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Risks is the TUC's weekly newsletter for safety reps and others, sponsored by Thompsons Solicitors.









Stress-inducing failure bars flexible work to most

Flexible working is an important contributor to keeping staff happy and to turning down work stress, but many employers are still not getting this worker wellbeing message, the TUC has found. Nearly one in three (30 per cent) requests for flexible working are being turned down, according to the union body’s new poll. The polling – published as children around the UK go back to school this week – reveals that flexible working is not available to many workers, and that people in working class jobs are the most likely to miss out.  It shows flexi-time is unavailable to over half (58 per cent) of the UK workforce. This number rises to nearly two-thirds (64 per cent) for people in working class occupations, where pay pressure and work stresses are already highest. As part of its push for flexible working, the TUC is joining the Flex for All alliance – along with Pregnant then Screwed, Fawcett Society, Mother Pukka, the Young Women’s Trust and the Fatherhood Institute. The campaign has launched a petition to change the law so that flexible working is open to all workers from day one in the job, with employers required to advertise all jobs on that basis. TUC general secretary Frances O’Grady said: “Flexible working should be a day one right that’s available to everyone. But under current law bosses have free rein to turn down requests.” She added: “It’s not right that millions are struggling to balance their work and home lives. Ministers must change the law so that people can work flexibly – regardless of what type of contract they are on. Allowing people more flexibility in how and when they do their work makes them happier and more productive.”
TUC news releaseFlex for All petition.

Action call after ‘shock’ report on bus driver exhaustion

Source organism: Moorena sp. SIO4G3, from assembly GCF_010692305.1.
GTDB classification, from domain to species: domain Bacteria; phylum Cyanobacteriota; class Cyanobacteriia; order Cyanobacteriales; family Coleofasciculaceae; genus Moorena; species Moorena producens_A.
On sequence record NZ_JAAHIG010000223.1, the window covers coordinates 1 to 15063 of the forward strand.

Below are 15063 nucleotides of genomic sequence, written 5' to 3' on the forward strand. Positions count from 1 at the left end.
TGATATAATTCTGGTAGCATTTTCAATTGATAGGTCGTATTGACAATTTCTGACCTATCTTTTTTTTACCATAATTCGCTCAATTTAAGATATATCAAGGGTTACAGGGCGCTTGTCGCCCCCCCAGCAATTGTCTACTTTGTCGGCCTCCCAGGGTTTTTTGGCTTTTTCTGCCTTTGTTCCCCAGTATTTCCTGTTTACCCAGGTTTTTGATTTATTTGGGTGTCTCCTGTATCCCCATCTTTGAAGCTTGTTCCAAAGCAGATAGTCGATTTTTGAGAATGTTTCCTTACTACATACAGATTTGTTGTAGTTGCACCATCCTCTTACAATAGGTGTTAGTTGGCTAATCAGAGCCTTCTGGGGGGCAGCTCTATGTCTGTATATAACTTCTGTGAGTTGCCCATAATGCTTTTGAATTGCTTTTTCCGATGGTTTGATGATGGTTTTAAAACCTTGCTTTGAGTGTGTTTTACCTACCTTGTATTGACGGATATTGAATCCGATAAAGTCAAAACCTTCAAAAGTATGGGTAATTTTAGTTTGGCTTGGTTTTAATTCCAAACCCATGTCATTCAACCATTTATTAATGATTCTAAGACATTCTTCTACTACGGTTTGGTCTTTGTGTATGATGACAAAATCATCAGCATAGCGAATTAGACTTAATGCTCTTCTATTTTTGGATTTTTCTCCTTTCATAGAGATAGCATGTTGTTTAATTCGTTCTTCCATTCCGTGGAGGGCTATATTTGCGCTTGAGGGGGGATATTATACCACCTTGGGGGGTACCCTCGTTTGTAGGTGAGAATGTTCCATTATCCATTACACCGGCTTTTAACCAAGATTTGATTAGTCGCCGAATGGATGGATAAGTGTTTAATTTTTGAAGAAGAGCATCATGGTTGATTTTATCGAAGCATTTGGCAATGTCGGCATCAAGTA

Transport for London (TfL) is being urged to take definitive action to tackle fatigue among London bus drivers. The demand from bus drivers’ union Unite follows the publication last week of new research that found 21 per cent of bus drivers had to ‘fight sleepiness’ at least two or three times a week. The Loughborough University study, commissioned by London Mayor Sadiq Khan after pressure from Unite, found 36 per cent had a ‘close call’ due to fatigue in the last 12 months, 17 per cent had actually fallen asleep at least once while driving and five per cent had been involved in at least one accident in the last year due to fatigue. Unite said it believes that a combination of workers undertaking excessive hours due to inadequate levels of pay, a lack of recovery time between poorly scheduled shifts and overly long shifts without sufficient rest breaks are all major factors in causing fatigue. Unite said the publication of the Loughborough Report is a direct result of the union’s lobbying. Unite regional officer John Murphy said: “TfL must take decisive action and force bus operators to stop flogging their workers to the point of exhaustion. The safety of the general public and workers is being placed at risk because of fatigue being suffered by London bus drivers.” He added: “Unless TfL’s proposals for a fatigue reporting system are given real teeth it will make little difference. The low pay culture is a fundamental source of fatigue. No one wants to work long hours but drivers are forced to do so to make ends meet.” The union official warned: “Fatigue is not going to be tackled unless the standard five and half hour shifts without a break are ended and shift patterns allow drivers adequate time to recover. The establishment of a fatigue reporting system must include all key players including unions, in order for it to be credible and beneficial to drivers.”